All superheroes don't have to follow the same path. We learned that from Wonder Woman, Black Panther and, last year, Thor when the mighty hammer guy switched things up with a little humor.
In "Thor Ragnarok," director Taika Waititi shakes things up by offering plenty of laughs, ones that make fun of the mythic gods and goddesses who rule.
In the latest edition, Thor (Chris Hemsworth, who’s a dandy comedian) is worried about life in Asgard, where is sister Hela (Cate Blanchett) is determined to rule under her own terms and brother Loki (Tom Hiddleston) is ready to stir up trouble no matter who’s wielding the hammer.
Thor gets sidetracked to some other realm where its leader, called the Grandmaster (Jeff Goldblum, no less), is determined to pit him against the meanest, baddest guy around. Enter: Hulk (Mark Ruffalo), a guy just trying to work out a few issues.
The two rekindle their friendship and begin the fight to get Asgard back on its feet.
Several stray henchmen figure in (Karl Urban turns up as Skurge, a man doing Hela’s bidding) and dad (Anthony Hopkins) makes an appearance before all hell breaks loose.
The fun, though, starts when Asgardians are treated to a theatrical version of the Loki/Thor story. Several familiar faces play roles and aren’t afraid to camp it up. That sets the stage for more winks and nudges and a fantasy that’s about as playful as they get.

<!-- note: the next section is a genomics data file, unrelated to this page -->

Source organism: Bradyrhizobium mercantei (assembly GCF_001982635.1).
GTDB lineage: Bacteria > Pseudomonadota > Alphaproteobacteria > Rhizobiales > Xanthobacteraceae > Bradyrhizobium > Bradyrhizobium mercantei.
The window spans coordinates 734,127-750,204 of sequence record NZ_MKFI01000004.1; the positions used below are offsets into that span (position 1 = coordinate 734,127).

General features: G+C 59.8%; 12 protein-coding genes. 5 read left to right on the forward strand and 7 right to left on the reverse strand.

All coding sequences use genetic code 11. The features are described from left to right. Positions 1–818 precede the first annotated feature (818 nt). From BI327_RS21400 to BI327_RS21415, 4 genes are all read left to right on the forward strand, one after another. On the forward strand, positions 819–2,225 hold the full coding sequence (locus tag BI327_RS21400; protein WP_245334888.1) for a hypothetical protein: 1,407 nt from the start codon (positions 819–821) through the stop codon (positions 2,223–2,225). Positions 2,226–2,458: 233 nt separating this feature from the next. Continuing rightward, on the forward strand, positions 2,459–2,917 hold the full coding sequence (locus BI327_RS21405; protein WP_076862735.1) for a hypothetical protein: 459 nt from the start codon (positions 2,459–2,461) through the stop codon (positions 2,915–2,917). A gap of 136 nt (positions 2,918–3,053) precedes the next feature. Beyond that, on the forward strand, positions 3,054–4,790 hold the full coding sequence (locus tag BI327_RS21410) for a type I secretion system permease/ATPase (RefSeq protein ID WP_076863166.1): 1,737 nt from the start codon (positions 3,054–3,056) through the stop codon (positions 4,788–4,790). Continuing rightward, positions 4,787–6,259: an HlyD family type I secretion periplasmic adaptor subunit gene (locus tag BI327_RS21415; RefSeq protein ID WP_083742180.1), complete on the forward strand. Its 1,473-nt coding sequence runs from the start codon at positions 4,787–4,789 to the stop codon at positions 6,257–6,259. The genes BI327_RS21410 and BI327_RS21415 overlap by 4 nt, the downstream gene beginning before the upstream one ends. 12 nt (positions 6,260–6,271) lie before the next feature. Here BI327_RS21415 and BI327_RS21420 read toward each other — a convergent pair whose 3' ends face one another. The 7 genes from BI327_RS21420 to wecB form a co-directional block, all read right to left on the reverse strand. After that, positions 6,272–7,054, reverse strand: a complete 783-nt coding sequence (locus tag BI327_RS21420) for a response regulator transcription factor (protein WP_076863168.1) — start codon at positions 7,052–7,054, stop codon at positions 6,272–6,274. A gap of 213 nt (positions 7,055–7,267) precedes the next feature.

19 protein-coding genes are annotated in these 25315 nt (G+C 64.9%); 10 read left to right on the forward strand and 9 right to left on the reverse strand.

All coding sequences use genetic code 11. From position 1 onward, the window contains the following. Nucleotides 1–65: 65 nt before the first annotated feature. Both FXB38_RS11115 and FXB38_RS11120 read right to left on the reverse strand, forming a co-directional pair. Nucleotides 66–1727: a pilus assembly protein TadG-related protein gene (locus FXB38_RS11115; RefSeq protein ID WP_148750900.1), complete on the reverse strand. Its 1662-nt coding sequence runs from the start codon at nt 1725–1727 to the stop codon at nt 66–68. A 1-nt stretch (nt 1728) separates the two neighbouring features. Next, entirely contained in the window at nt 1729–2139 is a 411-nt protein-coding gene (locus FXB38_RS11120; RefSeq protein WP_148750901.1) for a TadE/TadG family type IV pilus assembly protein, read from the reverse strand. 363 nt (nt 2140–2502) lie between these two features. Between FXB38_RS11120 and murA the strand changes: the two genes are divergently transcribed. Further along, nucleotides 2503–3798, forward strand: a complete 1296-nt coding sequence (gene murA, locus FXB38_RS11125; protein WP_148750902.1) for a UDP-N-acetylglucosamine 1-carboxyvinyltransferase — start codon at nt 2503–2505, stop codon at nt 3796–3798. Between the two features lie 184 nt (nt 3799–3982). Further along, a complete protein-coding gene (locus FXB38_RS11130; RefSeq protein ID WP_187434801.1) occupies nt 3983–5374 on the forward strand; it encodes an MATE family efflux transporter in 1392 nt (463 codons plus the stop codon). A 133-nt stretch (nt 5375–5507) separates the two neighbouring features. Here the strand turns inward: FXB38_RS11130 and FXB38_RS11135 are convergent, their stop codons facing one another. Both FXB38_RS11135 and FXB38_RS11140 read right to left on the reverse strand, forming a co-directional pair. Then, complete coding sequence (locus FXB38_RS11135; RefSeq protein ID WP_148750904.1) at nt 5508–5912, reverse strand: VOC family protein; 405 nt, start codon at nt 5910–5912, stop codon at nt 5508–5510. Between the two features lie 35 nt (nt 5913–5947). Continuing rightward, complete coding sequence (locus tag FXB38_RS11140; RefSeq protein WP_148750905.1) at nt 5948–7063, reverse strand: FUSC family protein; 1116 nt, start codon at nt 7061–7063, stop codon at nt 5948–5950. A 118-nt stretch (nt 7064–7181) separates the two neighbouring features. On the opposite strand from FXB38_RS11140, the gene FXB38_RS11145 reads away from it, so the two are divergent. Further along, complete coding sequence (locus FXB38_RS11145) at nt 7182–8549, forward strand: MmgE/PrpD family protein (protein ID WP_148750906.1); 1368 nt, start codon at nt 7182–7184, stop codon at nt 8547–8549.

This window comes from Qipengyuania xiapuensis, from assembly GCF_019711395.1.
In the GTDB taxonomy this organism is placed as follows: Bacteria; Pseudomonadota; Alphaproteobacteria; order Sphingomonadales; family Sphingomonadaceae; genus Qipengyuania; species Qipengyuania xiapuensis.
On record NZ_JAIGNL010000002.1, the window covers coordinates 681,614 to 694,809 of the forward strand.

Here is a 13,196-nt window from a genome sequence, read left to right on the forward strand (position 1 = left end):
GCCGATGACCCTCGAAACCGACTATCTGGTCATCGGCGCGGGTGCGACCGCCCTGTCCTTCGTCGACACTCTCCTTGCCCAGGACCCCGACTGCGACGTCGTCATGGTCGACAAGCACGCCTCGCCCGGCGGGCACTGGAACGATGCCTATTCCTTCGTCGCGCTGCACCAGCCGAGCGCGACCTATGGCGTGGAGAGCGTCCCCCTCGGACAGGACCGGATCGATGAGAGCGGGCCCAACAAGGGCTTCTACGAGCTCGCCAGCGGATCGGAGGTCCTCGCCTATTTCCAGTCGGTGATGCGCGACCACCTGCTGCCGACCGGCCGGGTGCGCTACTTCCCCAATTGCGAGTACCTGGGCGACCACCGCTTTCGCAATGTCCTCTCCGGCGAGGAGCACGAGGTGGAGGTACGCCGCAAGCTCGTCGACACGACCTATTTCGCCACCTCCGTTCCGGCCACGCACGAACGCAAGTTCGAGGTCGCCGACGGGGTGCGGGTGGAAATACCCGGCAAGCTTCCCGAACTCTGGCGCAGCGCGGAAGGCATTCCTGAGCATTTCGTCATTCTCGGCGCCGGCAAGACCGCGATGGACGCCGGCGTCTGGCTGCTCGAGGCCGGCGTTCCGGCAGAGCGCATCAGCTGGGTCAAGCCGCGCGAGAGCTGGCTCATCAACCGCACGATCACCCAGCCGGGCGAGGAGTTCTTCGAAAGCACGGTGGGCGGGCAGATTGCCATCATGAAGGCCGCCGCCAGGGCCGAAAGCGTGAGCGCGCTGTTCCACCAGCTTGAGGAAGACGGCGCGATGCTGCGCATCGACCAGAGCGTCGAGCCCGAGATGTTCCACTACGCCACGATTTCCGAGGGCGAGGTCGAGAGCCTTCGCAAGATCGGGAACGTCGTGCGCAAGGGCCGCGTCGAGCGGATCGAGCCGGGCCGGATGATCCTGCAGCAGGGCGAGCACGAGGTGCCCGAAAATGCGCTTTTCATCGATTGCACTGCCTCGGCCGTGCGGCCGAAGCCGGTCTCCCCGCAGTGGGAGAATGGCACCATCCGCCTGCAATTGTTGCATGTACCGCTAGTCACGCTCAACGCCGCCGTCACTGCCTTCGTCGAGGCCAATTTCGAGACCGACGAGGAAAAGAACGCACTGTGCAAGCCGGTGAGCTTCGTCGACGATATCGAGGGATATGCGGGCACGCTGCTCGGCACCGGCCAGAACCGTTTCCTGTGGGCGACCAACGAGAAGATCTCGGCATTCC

Waititi has the same offbeat humor that made “Flight of the Conchords” so much fun. He also displays a facility with a world that’s so over-the-top it borders on camp. Hela wears an antler rack that would make hunters take aim; Loki shifts so much he couldn’t be trusted with walking Hela’s dog (who appears here, too).
Thor gets his hair cut; several other Avengers beam in and “Ragnarok,” which translates to catastrophe, lives up to its billing.
In 3D, “Thor: Ragnarok” must be like the ultimate theme park ride. Hemsworth gets catapulted into several situations, spins around repeatedly and loses the hammer that gives him strength. He also makes friends with folks we haven’t been introduced to heretofore and partners Ruffalo like Costello to his Abbott.
While the film has one too many destruction scenes (how many fights must these folks get into?), it does hold interest because Waititi isn’t afraid to sprinkle everything with a liberal dose of comedy.
“Captain America” had a bit of that, too, but even “Iron-Man” doesn’t come this close to being an all-out comedy.
Although stunt men and women reign supreme in this outing, Hemsworth can hold his head high. Thanks to “Ragnarok,” he’s the Avenger most likely to succeed.